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Learning by listening

April 6, 2012

As students in the program, we are constantly exposed to learning experiences and guest lecturers that help instill within us the insight, passion, and knowledge that we will need as future clinicians.  Last week we were given the opportunity to listen to an amazing guest speaker named Melissa, who is an SLP herself, and a mother to two children, one of whom was born with Down syndrome.  Melissa recounted to us her early experiences with the health care field, as she navigated the first few years of her son Evan’s life, which was a very stressful time due to the many associated health conditions Evan was born with.

Having had the experience of dealing with many doctors, nurses and specialists has left Melissa full of advice and suggestions about how the system can be improved and how we, as health service providers, can help families deal with whatever has brought them to us.  I was so grateful that she took the time to share her story and her words of wisdom with us that I thought I would pass on her valuable advice.

  1. Know what you know and what you don’t: it is better to be honest and upfront about what you know, rather than lie or say something that you are not sure is true.
  2. Labels are just labels: we need to remember that there is a person behind the labels we use to diagnose, and that the stigma attached to labels such as Down Syndrome or Autism can be difficult to overcome.
  3. Don’t let the file bias your thinking before you have met the client: Reading a file is not the same as meeting a client. Files are not objective and may bias how you interact with the client.
  4. Attitude matters!: One of the most important pieces of advice that Melissa told us was to never go to work with a bad attitude. Rather, go every day prepared to give your best effort.
  5. Judgments go both ways: we need to be aware of what kinds of judgments we are forming about our clients, while at the same time realizing that the people we work with are judging us back. People we may consider to be “difficult patients” are really just individuals with a different perspective. It is not our job to convince them of our opinion, but to find the areas in which our opinions overlap.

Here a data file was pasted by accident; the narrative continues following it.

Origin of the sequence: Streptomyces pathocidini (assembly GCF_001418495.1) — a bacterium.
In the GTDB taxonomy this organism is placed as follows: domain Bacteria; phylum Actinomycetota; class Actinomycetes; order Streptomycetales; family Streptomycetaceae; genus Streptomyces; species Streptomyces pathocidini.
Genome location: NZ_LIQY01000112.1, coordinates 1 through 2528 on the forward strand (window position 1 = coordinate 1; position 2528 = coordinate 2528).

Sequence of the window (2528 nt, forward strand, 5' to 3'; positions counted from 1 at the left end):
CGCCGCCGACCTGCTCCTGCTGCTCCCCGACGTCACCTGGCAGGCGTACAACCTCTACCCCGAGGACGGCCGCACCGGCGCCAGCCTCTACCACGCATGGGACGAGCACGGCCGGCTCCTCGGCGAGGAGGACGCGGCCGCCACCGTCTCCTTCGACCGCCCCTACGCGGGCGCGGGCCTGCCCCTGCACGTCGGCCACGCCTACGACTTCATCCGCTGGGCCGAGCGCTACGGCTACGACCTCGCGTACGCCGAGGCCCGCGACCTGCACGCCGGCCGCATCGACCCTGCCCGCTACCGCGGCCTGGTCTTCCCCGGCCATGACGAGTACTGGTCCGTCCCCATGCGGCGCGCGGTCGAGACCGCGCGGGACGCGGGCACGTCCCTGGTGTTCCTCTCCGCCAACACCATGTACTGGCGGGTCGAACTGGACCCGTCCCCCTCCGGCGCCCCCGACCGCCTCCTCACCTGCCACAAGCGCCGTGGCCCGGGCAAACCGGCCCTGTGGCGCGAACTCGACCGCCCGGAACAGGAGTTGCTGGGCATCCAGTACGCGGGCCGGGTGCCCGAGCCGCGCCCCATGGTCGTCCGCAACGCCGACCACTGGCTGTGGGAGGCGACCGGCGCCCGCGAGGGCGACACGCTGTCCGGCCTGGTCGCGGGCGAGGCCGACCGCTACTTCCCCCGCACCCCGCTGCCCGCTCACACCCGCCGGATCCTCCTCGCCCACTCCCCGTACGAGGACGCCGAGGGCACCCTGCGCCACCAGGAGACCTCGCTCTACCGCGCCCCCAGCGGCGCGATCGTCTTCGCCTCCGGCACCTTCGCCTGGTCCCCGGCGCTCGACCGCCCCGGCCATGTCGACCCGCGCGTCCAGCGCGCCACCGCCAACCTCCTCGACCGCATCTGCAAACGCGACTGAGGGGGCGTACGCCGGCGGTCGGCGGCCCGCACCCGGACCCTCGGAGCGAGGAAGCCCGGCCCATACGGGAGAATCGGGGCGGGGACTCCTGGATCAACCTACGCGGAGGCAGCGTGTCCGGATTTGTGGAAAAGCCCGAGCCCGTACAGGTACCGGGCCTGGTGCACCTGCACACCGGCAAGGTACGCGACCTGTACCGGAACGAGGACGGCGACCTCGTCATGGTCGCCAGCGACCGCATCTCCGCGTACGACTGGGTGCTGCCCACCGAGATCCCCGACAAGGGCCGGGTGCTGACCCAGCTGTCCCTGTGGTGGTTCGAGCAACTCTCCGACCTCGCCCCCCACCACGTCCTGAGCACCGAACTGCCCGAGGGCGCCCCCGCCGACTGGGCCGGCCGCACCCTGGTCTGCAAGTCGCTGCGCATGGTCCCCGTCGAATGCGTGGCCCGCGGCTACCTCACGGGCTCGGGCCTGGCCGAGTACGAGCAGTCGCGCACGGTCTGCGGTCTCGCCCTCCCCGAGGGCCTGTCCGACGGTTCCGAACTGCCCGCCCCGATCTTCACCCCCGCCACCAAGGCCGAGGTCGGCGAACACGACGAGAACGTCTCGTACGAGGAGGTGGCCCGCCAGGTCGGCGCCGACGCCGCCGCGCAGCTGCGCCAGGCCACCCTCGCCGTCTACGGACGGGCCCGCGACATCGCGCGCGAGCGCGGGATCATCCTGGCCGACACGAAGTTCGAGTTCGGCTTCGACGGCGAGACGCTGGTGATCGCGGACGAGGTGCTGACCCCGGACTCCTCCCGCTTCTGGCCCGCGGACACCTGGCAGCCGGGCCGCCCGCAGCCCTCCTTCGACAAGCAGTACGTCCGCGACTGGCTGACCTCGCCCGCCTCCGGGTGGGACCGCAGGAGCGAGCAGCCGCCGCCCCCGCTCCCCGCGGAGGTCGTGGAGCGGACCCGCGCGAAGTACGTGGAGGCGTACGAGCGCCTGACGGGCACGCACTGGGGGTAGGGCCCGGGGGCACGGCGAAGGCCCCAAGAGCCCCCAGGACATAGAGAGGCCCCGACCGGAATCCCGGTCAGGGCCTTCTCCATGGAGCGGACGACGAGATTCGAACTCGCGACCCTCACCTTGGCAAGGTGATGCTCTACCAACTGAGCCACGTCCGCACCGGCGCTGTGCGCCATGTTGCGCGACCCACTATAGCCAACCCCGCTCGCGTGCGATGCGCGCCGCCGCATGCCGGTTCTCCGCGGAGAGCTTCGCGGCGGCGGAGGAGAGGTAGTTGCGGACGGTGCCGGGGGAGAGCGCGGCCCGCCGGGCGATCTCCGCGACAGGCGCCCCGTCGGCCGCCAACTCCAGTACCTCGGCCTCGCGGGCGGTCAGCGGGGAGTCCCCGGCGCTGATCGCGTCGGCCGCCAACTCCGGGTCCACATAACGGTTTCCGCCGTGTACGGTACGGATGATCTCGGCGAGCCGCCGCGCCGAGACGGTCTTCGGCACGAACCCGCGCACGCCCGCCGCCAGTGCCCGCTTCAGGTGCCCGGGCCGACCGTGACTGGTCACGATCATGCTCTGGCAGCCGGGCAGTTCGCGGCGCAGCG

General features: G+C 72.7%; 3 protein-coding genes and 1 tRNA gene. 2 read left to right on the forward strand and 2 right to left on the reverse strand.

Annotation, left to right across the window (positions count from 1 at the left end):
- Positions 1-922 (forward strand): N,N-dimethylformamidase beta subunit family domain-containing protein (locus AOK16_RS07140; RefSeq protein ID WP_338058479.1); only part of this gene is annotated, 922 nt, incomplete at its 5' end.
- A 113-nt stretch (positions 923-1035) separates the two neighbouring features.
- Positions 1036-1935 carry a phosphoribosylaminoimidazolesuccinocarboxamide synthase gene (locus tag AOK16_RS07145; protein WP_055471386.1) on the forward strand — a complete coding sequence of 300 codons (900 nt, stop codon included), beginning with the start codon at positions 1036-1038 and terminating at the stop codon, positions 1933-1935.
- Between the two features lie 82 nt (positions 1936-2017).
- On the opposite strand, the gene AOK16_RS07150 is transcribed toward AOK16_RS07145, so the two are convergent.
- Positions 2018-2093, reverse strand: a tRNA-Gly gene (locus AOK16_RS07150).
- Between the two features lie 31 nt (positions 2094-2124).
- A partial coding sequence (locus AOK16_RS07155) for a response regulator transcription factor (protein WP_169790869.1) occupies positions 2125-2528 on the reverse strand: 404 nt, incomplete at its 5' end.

6. Be kind every moment: We are often faced the task of delivering bad news to parents, for example, a diagnosis of a language delay. We do not need to lie or sugar coat, but everything we say to clients should be infused with kindness, and be phrased in a way that doesn’t take away their hope.
  7. Help families figure out what they need: The health system puts enormous pressure on families and clients to know what they need. We need to understand what the family is going through and help parents navigate the sea of available services. Melissa explained that in order to do this we need to have the right amount of time, education, and perseverance to fully advocate for and assist the people we work with.
  8. There is no such thing as disability vs ability: It is often easy to dichotomize people into categorical classes, but we need to keep in mind that everyone is a bit different and falls somewhere along a continuum.

As Melissa wrapped up her talk with a slideshow of pictures showing Evan growing up surrounded by family and friends, she made a very powerful statement that I think all SLPs and health service providers should keep in mind, saying “The birth of any child is an invitation to be a better person.” Additionally, working with any child is an invitation for us to become better clinicians, and to continually develop our professional skills, our compassion, and our relationships with our clients!

–Adele Courchesne

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